yellowstone national park and old faithful

yellowstone national park | the merry gourmet
This is the second post (of a few) in which I’m sharing our itinerary for our recent trip out to Jackson Hole, Grand Teton National Park, and Yellowstone National Park. The first post is here, if you missed it. 

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Day 4:Yellowstone National Park – South Entrance to Old Faithful

As much as we hated to leave the Grand Teton National Park, we knew that adventures awaited in Yellowstone. We also knew that we’d have a chance to revisit the Grand Tetons during the last two days of our trip, since we were spending the last two nights of the vacation back in Jackson. Those snowy peaks, despite the fact that we couldn’t reach them (and oh, how we wanted to), had imprinted themselves on my heart.

After one last breakfast at the Pioneer Grill, and after one final view of the mountains through the hotel’s large glass windows, we checked out of the Jackson Lake Lodge and headed north to the southern entrance of Yellowstone. The distance from the Jackson Lake Lodge to our hotel for the night, the Old Faithful Inn, was listed as 39 miles and should have taken us just over an hour. We took our time, however. We did not want to miss a single sight along the way, so it took us about three hours.

yellowstone national park | the merry gourmet

It was a pathetic snow pile, but my kids didn’t care.

Soon after entering Yellowstone, as we entered higher elevations, we started encountering snow. The kids were thrilled to see snow, and especially snow that wasn’t just in the distance on faraway mountain tops, but in piles and slicks on the nearby mountainside, just off the road. We pulled over at least twice so Maddie and Oliver could throw icy snowballs at each other and at their father. They kicked the snow and poked at it with sticks and squealed and giggled. They lamented that we live in Florida, where it never snows.

It was obvious when we arrived at the Old Faithful area for two reasons. First, the road became more modern, with well-marked, interstate-style exit ramps leading to the famous geyser and the associated historic hotels (the Old Faithful Inn and the Old Faithful Snow Lodge). Second, as we approached the geyser area, we noticed steam rising from barren spots of earth in all directions, as if there were fires burning under the earth’s surface.

It was surreal. It was also a very visual reminder of how insignificant we are in the much larger scheme of things here in the universe. No internet in Yellowstone? No television? Who cares. There’s a giant volcano underneath Wyoming, just biding it’s time. Waiting. Stewing.

yellowstone national park | the merry gourmet

yellowstone national park | the merry gourmet

Here’s a tip we learned on the fly: if you want to have a leisurely lunch at one of the restaurants in the Old Faithful area, and if you don’t have reservations, wait until Old Faithful is about to go off and you’ll find the restaurants are nearly empty. We happened to time our lunch perfectly. It was nothing fancy – a bison burger and fries at the Old Faithful Snow Lodge Geyser Grill – but it was heaven to not have to fight a crowd or wait in a long line.

After lunch, we waited on the next eruption of Old Faithful, finding a spot in the grassy area behind the main viewing platform. It was incredibly crowded, not liked I’d remembered from when I was there as a kid. Of course, as a kid, I focused more on the marmots, not Old Faithful or the people watching. The eruption was spectacular, exactly as advertised. Oliver and I had discovered the Old Faithful live webcam about a month prior and we had been watching it from the comfort of our air-conditioned living room in the weeks leading up to the vacation. Watching in person is so much better.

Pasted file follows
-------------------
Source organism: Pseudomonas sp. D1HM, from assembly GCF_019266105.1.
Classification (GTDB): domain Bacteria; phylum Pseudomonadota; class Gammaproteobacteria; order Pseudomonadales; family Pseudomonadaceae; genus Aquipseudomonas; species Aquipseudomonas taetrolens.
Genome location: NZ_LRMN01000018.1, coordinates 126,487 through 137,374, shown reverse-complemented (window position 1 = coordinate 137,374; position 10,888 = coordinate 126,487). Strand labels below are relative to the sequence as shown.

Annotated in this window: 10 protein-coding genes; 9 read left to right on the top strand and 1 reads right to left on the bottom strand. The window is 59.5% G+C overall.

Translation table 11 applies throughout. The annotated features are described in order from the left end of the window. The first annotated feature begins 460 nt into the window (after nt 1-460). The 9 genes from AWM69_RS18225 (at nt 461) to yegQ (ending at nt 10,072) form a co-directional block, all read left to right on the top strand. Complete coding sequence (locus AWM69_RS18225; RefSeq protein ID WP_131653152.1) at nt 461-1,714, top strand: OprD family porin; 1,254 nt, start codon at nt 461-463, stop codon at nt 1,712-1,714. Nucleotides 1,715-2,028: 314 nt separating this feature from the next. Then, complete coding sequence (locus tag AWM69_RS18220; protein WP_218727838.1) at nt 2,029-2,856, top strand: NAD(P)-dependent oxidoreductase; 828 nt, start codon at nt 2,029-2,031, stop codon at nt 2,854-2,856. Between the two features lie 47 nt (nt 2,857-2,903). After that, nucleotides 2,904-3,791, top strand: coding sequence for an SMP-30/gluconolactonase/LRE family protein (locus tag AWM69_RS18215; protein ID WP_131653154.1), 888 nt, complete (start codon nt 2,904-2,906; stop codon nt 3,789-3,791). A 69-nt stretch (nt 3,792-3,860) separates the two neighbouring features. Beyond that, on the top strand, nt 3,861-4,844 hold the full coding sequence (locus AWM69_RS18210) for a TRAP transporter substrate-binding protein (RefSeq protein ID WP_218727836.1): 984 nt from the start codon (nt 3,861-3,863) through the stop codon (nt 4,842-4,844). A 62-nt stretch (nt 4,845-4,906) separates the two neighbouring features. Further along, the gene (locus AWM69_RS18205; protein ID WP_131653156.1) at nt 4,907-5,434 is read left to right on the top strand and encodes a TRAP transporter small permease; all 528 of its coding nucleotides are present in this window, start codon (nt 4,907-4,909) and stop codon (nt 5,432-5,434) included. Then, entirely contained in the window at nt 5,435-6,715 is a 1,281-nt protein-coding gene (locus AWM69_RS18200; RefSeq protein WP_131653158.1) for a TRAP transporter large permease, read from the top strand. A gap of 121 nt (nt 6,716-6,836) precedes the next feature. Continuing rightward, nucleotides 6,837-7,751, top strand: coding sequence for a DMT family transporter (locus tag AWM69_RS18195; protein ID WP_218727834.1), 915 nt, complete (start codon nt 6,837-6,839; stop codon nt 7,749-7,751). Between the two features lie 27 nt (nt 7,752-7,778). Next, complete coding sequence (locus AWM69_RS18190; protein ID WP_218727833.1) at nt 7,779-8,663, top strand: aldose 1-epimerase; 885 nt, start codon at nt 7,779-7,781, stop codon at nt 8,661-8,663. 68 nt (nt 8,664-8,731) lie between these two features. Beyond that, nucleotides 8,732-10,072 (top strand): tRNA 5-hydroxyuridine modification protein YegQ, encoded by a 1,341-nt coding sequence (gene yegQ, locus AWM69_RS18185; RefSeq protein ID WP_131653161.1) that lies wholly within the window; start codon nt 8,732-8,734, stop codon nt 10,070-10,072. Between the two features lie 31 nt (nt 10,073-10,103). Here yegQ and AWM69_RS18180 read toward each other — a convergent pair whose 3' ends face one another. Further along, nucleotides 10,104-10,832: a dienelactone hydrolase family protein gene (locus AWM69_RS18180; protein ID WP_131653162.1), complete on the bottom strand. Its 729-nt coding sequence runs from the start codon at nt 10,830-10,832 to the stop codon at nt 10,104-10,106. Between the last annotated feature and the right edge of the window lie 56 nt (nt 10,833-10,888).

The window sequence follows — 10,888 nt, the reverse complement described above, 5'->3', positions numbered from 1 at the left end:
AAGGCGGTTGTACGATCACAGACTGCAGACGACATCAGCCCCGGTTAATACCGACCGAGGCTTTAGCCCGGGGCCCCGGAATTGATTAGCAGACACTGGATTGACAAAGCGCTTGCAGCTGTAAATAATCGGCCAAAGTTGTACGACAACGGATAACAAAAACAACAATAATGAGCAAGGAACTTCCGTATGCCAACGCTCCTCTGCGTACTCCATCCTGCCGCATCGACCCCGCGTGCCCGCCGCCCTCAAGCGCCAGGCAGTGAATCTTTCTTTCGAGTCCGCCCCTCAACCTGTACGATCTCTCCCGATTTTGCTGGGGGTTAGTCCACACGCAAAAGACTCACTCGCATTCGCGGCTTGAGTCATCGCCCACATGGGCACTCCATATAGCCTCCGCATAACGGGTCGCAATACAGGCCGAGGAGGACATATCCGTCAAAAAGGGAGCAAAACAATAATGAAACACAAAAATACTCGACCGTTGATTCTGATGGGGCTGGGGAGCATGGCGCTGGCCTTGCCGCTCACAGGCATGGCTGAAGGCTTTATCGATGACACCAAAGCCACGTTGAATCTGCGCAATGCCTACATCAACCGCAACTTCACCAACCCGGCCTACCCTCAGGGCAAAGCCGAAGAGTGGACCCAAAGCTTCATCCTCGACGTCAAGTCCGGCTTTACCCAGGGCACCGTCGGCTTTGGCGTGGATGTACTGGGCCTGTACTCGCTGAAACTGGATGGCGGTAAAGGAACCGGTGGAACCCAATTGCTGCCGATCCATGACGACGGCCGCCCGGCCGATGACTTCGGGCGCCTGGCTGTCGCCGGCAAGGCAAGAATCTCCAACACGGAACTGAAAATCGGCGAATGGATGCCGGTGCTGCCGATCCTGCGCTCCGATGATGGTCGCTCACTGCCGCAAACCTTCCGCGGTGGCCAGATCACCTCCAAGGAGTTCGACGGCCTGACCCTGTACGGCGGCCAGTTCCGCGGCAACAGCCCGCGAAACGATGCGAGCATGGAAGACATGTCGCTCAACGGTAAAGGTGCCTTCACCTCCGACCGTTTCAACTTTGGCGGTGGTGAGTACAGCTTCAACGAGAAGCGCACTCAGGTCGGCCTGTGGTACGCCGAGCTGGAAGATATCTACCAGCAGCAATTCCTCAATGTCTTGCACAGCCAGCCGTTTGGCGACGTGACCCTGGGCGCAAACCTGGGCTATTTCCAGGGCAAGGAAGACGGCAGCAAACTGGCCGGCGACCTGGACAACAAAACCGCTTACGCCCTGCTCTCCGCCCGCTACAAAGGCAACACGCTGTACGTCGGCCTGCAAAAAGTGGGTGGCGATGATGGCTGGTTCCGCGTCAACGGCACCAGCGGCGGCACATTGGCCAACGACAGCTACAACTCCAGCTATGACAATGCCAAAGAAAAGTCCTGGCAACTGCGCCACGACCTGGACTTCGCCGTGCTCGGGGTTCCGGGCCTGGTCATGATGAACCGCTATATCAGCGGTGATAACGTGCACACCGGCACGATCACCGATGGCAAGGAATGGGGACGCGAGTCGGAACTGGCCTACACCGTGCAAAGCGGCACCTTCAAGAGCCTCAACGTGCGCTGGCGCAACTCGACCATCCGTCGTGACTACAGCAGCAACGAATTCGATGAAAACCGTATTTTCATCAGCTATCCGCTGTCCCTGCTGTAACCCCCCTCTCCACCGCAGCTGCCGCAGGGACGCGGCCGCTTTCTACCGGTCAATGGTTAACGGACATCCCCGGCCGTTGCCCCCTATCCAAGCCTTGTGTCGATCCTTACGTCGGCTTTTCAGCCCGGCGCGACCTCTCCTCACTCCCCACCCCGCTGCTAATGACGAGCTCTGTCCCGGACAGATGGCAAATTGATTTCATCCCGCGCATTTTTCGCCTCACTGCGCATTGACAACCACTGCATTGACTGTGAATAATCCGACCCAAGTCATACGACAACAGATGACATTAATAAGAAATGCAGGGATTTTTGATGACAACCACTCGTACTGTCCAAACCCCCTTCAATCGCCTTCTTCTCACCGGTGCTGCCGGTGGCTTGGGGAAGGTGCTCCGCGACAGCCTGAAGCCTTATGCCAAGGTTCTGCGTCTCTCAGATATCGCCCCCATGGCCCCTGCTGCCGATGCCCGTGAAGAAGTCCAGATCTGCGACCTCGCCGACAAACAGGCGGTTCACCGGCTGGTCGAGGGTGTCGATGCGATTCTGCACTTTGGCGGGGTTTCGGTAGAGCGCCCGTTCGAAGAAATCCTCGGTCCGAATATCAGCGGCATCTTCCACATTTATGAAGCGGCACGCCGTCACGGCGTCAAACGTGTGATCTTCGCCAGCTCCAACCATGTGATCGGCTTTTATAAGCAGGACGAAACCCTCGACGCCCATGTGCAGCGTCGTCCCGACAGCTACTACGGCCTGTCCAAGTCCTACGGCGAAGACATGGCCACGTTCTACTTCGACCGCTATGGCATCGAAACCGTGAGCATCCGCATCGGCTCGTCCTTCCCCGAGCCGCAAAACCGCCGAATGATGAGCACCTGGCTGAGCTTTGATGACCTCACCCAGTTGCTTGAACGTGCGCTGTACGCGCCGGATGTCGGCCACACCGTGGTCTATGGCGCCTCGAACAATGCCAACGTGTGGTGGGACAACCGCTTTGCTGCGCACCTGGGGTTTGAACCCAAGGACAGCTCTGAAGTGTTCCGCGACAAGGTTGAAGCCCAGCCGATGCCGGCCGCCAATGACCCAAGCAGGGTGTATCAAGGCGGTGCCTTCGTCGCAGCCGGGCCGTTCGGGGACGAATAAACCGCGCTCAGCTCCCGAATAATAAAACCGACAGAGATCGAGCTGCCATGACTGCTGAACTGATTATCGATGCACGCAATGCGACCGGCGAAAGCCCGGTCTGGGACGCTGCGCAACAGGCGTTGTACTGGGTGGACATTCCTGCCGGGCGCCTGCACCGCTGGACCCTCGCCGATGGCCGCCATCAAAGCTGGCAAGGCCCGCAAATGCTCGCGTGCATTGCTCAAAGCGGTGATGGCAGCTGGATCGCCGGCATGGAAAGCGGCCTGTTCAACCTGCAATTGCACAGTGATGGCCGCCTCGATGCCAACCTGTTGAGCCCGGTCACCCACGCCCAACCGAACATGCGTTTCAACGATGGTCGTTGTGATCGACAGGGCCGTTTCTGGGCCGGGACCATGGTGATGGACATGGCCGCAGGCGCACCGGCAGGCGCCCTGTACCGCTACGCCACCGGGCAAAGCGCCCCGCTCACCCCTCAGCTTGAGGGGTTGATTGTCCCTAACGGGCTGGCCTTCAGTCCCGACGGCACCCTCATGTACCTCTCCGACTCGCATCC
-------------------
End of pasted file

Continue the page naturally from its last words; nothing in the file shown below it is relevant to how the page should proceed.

yellowstone national park | the merry gourmet

Old Faithful and her faithful crowds.

yellowstone national park | the merry gourmet

Old Faithful.

yellowstone national park | the merry gourmet

We spent the rest of the afternoon wandering the mile(s) of footpaths around the other hot springs and geysers in the Old Faithful area. There are so many more thermal features to see other than Old Faithful. Each one is unique and has its own personality. Some sputtered and coughed, others bubbled violently, and other seemed so calm with their blue and turquoise waters quietly steaming – so deceptively cool and serene, yet (as we learned in the Visitor Center) – near boiling to the touch. Any of these features could be fatal if you happened to fall in.

Again, it was a great reminder of how little we are in the larger perspective.

yellowstone national park | the merry gourmet

Hot springs smell of rotten eggs, in case you were wondering.

yellowstone national park | the merry gourmet

Again, the sky is bigger in Wyoming.

yellowstone national park | the merry gourmet

Blue Star Spring.

yellowstone national park | the merry gourmet

I made two advance dinner reservations over the entire nine days of our vacation, and our Day Four dinner was one of them. After cocktails (Shirley Temples for the kiddos) on the upper patio of the Inn, we had a wonderful meal in the Old Faithful Inn Dining Room. This was the location of one of the three food photos I took during the entire vacation. The photo doesn’t do the meal – a red trout hash with asparagus, bacon, and potatoes – justice.

yellowstone national park | the merry gourmet

The red trout hash. It was fantastic.

Later, after dinner, the geyser viewing area was nearly empty. Even though it was late, almost 9pm, it was still light out. We wandered over to the boardwalk surrounding Old Faithful and sprawled on a bench. Our legs were tired from walking at least six miles that day (more if you trust my husband’s FitBit over mine). We lost our binoculars, and then we found them again at the Old Faithful lost-and-found desk – some kind person had turned them in after finding them. We had sunburns from not being diligent with sunscreen reapplication. We were exhausted but completely happy. We watched one last eruption of Old Faithful – this time with a front row seat and no one blocking our views – and it was a perfect nightcap to our day.

yellowstone national park | the merry gourmet

Cheers!

yellowstone national park | the merry gourmet

The inside of the Old Faithful Inn is worth seeing, even if you don’t plan to spend the night.

On day 5, we would check out of the Old Faithful Inn and head to Mammoth Hot Springs and to Lake Yellowstone, the location of our next hotel, the Lake Lodge Cabins.

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For more information on where we stayed and ate, during this leg of the trip, here are some links:

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29 Responses to “culinary institute of america – the bootcamp, day one”

  1. 1
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    Velva — October 2, 2011 @ 8:36 pm

    This is so exciting! What a great opportunity to experience a professional kitchen and culinary school life. Awesome!!!